Titus (SE)/B+,B-
Fox/1999/162/ANA 2.35

    Julie Taymor works harder at Titus than Shakespeare. The outrageous character behavior and unrelenting darkness enveloping Shakespeare's ancient Roman vision are embellished and expanded upon by writer/director Taymor. Taymor's visually overpowering Titus is an audacious assault on the senses.
   While many critics lambaste Titus Andronicus as an immature play of play of Shakespeare's youth, the storyline is thoroughly compelling, if unforgiving. Propelling the action, the flawed hero Titus,  brings down his own house with pious righteousness. Can Titus's cold swagger, tempered by the blood of his family, make a sympathetic character of him. It's too tall a task for this brutal and bloody tale. Taymor washes everything with an extra helping of blood and garishness.

Breathtaking production design and staging. ©Fox

    The opening staging is merely phenomenal. The stylized mechanical movement of Titus' soldiers suggests they live in the imagination of a young boy. Yet, I personally found aspects of Taymor's anachronistic interpretation confusing.  Visual flourishes range from MTV to Buñuel to Dali, and, like the tone, this intentionally chaotic element makes for disconcerting viewing. Nevertheless, the spectacularly hypnotic nature of the production compensates for some overzealous cross pollination of time periods on the part of the director.
    Acting interpretations are a mixed bag with a level of consistency hidden in the dark recesses of ancient Rome. Anthony Hopkins brings great icy authority to the early Titus. By the end of the production his Titus either a raving maniac or a refugee from Silence of the Lambs. Jessica Lange plays Goth Queen Tamora with venomous intensity pretty much from beginning to end. Alan Cumming is definitely playing to another piper as Emperor Saturninus. Prancing about with pursed lips and lascivious leer, Cumming is consistently playing black comedy. Effectively on the straight and narrow are Colm Feore as Marcus Andronicus and Angus MacFayden as eldest Andronicus son Lucius.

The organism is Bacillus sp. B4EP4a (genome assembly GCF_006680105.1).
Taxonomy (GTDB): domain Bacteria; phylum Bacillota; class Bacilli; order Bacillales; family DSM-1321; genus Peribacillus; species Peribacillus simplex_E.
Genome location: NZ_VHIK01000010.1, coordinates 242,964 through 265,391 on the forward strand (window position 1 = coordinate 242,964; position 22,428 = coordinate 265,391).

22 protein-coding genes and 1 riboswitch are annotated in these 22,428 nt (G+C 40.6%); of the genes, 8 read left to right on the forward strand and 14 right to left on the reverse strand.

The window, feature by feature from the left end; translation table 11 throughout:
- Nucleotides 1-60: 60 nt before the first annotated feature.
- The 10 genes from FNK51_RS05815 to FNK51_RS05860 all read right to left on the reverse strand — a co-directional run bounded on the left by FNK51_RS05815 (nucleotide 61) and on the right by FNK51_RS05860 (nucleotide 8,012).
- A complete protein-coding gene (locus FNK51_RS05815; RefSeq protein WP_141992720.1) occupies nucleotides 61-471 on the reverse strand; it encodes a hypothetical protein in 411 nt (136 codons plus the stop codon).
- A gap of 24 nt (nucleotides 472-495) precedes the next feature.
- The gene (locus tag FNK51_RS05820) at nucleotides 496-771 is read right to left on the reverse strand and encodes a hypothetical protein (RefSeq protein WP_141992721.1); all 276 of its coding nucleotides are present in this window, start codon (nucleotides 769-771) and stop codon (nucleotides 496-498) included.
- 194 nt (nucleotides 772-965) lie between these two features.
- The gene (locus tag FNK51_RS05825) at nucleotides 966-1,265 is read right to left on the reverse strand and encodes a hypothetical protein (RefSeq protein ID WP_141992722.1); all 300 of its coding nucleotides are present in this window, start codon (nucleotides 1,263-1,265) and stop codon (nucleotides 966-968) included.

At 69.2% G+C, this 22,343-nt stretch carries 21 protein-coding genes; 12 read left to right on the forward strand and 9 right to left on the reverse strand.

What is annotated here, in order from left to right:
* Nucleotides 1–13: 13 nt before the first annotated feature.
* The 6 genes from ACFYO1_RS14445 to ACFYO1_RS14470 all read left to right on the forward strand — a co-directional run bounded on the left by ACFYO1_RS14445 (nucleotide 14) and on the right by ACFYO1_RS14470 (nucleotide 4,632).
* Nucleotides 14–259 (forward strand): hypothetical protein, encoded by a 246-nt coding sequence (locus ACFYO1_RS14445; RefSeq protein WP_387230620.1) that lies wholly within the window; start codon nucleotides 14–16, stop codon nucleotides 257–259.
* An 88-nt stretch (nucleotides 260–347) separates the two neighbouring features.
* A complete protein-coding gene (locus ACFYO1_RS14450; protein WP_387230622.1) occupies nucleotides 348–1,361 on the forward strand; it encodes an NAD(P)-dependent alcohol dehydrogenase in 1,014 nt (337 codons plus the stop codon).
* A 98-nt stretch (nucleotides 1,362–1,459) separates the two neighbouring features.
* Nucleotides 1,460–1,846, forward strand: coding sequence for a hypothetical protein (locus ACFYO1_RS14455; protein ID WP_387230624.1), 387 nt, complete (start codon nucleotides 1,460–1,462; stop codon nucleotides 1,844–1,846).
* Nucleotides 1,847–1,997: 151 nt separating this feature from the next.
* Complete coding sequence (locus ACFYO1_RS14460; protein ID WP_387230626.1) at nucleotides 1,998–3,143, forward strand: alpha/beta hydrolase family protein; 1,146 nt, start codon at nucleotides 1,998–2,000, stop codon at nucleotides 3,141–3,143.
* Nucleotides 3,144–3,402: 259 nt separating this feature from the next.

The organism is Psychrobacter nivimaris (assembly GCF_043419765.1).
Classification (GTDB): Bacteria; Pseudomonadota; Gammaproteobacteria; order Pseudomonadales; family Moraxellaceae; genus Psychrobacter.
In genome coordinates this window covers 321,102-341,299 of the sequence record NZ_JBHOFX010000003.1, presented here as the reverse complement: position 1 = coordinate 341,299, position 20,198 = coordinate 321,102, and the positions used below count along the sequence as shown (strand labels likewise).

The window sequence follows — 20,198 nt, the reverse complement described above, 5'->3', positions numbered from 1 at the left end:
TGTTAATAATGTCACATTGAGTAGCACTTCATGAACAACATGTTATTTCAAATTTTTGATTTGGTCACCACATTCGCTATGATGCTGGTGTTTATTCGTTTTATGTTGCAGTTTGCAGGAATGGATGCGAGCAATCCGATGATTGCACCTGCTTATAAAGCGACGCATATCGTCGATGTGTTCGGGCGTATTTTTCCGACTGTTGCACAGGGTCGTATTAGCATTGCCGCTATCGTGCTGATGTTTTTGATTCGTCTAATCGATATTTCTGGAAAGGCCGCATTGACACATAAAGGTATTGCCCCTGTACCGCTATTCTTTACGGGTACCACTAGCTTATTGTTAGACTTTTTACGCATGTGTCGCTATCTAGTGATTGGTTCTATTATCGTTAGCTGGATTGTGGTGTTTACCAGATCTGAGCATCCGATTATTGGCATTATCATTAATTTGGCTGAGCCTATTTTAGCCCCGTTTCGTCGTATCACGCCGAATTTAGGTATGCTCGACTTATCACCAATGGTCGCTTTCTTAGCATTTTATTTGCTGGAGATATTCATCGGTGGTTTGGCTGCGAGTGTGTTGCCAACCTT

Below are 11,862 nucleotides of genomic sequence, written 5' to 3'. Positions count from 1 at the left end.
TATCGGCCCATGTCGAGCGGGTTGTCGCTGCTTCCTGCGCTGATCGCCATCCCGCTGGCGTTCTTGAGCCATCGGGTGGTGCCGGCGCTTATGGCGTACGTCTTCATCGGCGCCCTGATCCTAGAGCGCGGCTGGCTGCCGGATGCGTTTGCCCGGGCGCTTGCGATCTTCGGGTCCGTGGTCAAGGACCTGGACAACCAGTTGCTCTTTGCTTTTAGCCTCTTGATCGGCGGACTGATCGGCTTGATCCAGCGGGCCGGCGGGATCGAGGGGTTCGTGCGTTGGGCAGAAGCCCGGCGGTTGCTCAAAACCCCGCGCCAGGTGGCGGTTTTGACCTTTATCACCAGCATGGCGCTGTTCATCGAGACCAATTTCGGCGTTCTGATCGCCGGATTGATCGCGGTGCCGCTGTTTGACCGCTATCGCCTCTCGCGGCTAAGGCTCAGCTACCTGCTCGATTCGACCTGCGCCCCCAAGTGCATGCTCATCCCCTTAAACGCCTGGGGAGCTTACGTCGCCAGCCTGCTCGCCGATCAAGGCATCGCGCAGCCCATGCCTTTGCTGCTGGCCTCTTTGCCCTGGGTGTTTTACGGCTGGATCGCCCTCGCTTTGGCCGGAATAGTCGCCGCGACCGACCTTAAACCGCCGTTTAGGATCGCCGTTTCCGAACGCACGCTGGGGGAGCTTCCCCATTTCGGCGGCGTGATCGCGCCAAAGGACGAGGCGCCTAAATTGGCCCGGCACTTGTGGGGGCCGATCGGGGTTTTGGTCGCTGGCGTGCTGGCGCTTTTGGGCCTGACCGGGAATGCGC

Elliot Goldenthal's remarkable score is every bit as powerful as the fabulous production design. Goldenthal, whose classical chordsmanship has enhanced films like Heat, Demolition Man and Michael Collins, is especially in synch with director Taymor. Hail to the cinematography of Luciano Tovoli, the production design of Dante Ferretti and the costumes of Milena Canonero.
     Visually, Titus is a mixed bag on this two DVD special edition set. There are times when the image is penetratingly deep with detail resolved to perfection. Unfortunately, many scenes suffer from gross over enhancement with ghosting more appropriate to Hamlet. Taymor's ice blue dark scenes are difficult to to successfully pack enough visual punch on the home theater screen.  Dynamic range of the Dolby Digital 5:1 Surround Sound is highly effective. From a whisper to a shout to an anguished cry, voice is treated like an instrument and delivered with outstanding clarity. The music, haunting the characters, hangs like a death shroud in the background waiting to claim its victims. Truly an outstanding balance of sonic control.
     Julie Taymor featured on one audio commentary notes that Jessica Lange never performed Shakespeare before, and I was so surprised considering the power the actress has portrayed on the screen. Taymor is very specific about the films details, from plot, from stylization to costumes and settings, Happily, Taymor is an outstanding speaker and listening to her is simply musical. Not surprising considering the way she works. Another commentary provide scene specific  observations from actor Anthony Hopkins and producer Harry Lennix, and Elliot Goldenthal makes some spare remarks over the isolated music score. Disc two contains a 49 minute documentary, some interviews with Taymor which naturally overlap the audio commentary



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